Collecting the new, rare, and curious
Letters selected from the correspondence of the Cornish mineralogists Philip Rashleigh, John Hawkins, & William Gregor
Edited with an introduction by RJ Cleevely
Mineral collectors made a significant contribution to the development of Mineralogy as a science, and the rich variety of specimens found in the South West peninsula enabled Cornish collectors to participate in improving knowledge of their occurrence, paragenesis, chemistry and variety.
he correspondence of three eighteenth-century Cornishmen – Philip Rashleigh, the Reverend William Gregor and John Hawkins – provides evidence of their involvement in the progress in this branch of geology throughout that period as a result of their collaboration with British and European researchers. A selection of these letters illustrates the motives of collectors and the gradual manner and sequence by which improvements in identifying minerals were made. The fashion for making protracted tours throughout the UK or Europe facilitated the spread of geological knowledge in enabling direct contact with those involved. The initial stage of acquiring and exchanging specimens is typified by letters between Rashleigh and his nephew Pole Carew, during such a tour. Other letters between this Cornish ‘trio’ reveal the nature of their contribution to the later stages of cataloguing or refining classification systems, through providing material for analysis and continuing to supply specimens to eminent collectors. A Chronological List of all relevant letters in these archives (more than 500 in number) from which 168 have been selected, provides a unique reference source. The Introduction to the volume discusses the archives, the letters, the relationships of the ‘trio’, historical and political events of the period, aspects of mineral collecting, and the gradual development of a satisfactory mineral classification system. Extracts from the letters are used as evidence in each of these. Reference is also made to some earlier theories of 18th century geology.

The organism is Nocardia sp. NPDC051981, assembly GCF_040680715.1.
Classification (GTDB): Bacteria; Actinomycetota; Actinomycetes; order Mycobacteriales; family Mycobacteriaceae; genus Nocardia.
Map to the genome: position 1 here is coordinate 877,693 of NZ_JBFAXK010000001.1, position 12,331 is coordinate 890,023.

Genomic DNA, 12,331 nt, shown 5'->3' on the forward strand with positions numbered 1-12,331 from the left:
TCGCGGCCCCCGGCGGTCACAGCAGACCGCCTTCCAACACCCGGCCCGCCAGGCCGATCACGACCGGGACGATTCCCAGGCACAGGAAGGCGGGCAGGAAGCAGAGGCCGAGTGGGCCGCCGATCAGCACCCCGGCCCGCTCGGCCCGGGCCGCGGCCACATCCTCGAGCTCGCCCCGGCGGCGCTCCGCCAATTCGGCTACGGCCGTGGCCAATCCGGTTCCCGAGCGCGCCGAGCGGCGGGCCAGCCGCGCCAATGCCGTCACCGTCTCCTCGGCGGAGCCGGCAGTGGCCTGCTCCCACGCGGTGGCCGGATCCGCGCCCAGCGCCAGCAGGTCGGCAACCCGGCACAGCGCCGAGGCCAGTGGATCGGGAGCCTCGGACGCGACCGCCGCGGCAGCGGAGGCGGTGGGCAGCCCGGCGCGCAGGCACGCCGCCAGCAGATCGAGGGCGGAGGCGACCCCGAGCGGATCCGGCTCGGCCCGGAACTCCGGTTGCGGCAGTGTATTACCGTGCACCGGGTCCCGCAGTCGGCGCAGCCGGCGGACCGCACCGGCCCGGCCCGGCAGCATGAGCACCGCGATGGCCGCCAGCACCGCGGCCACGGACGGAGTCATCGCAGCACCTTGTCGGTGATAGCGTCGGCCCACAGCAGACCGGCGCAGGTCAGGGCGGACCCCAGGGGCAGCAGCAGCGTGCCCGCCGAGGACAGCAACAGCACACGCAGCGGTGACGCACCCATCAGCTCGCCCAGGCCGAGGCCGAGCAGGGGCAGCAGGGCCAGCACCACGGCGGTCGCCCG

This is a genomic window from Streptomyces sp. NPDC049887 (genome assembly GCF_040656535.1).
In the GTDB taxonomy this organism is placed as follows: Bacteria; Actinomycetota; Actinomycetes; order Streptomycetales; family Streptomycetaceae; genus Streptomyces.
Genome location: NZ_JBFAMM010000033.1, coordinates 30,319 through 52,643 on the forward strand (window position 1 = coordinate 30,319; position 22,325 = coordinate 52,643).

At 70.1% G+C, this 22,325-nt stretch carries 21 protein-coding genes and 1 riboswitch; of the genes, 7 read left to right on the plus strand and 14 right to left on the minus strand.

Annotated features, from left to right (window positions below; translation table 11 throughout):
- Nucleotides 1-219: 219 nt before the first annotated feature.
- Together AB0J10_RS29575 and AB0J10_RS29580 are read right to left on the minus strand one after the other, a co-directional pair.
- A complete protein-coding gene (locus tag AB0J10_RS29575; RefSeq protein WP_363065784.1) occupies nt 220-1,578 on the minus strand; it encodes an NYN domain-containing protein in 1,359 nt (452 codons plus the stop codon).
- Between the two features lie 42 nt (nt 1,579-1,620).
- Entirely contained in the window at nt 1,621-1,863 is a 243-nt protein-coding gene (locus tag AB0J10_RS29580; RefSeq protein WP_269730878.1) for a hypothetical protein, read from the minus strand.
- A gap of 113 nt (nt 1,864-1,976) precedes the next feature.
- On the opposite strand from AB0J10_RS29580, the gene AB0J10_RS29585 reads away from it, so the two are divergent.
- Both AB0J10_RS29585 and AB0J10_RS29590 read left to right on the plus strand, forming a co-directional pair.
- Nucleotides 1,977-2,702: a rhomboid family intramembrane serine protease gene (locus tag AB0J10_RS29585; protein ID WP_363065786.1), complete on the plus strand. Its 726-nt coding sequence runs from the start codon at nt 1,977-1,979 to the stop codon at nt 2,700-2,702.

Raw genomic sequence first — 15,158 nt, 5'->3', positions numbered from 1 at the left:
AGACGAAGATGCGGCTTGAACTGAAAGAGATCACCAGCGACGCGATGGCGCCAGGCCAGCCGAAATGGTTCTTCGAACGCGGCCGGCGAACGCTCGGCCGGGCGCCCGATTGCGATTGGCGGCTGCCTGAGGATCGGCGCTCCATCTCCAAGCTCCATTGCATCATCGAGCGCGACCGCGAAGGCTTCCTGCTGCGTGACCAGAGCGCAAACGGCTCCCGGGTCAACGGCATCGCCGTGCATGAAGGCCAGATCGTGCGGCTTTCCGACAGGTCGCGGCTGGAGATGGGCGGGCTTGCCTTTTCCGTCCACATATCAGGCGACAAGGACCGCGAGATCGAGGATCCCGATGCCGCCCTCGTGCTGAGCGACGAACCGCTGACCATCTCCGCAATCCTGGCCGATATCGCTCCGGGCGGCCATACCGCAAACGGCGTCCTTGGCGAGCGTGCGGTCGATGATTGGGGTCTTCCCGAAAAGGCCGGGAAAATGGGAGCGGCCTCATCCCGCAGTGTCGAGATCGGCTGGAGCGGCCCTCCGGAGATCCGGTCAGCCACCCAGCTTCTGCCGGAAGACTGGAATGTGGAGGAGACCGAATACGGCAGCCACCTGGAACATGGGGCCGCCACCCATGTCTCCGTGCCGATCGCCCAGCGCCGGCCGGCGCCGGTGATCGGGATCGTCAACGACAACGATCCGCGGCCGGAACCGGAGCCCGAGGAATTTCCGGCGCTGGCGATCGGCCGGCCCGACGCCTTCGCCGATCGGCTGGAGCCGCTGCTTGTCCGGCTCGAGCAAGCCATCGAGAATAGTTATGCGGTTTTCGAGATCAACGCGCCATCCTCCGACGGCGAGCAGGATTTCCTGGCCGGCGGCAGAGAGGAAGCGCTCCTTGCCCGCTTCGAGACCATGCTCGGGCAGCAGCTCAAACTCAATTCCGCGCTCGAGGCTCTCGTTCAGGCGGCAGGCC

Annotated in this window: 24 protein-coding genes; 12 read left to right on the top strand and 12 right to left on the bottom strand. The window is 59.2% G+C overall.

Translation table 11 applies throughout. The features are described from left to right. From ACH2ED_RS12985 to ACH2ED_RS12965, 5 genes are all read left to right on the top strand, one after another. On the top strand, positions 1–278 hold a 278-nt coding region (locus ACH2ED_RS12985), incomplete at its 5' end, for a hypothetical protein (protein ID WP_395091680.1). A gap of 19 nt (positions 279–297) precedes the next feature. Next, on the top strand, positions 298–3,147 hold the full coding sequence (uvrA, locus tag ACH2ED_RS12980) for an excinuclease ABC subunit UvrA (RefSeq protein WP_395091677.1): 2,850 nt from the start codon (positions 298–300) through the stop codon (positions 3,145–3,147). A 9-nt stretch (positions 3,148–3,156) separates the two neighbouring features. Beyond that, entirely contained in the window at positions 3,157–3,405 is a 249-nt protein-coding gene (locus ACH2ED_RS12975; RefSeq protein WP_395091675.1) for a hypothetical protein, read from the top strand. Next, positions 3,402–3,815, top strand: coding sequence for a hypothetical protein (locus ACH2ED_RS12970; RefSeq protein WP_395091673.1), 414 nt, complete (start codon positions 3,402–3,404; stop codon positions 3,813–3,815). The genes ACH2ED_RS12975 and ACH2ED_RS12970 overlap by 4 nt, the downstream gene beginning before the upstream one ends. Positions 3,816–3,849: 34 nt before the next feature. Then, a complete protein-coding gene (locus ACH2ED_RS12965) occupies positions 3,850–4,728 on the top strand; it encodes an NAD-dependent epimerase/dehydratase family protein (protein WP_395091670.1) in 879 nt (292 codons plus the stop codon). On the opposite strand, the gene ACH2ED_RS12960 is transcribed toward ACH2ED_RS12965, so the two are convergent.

RJ Cleevely was a Senior Scientific Officer in the Department of Palaeontology at the Natural History Museum, London, where he spent 30 years associated with the collection of fossil mollusca until his retirement in 1991. In addition to publications on fossil mollusca, he has written accounts of past collectors and their significant natural history works, and in 1983 published the general reference World Paleontological Collections. He contributed 26 items to the Oxford Dictionary of National Biography, including research on eighteenth-century collectors in the South-West.
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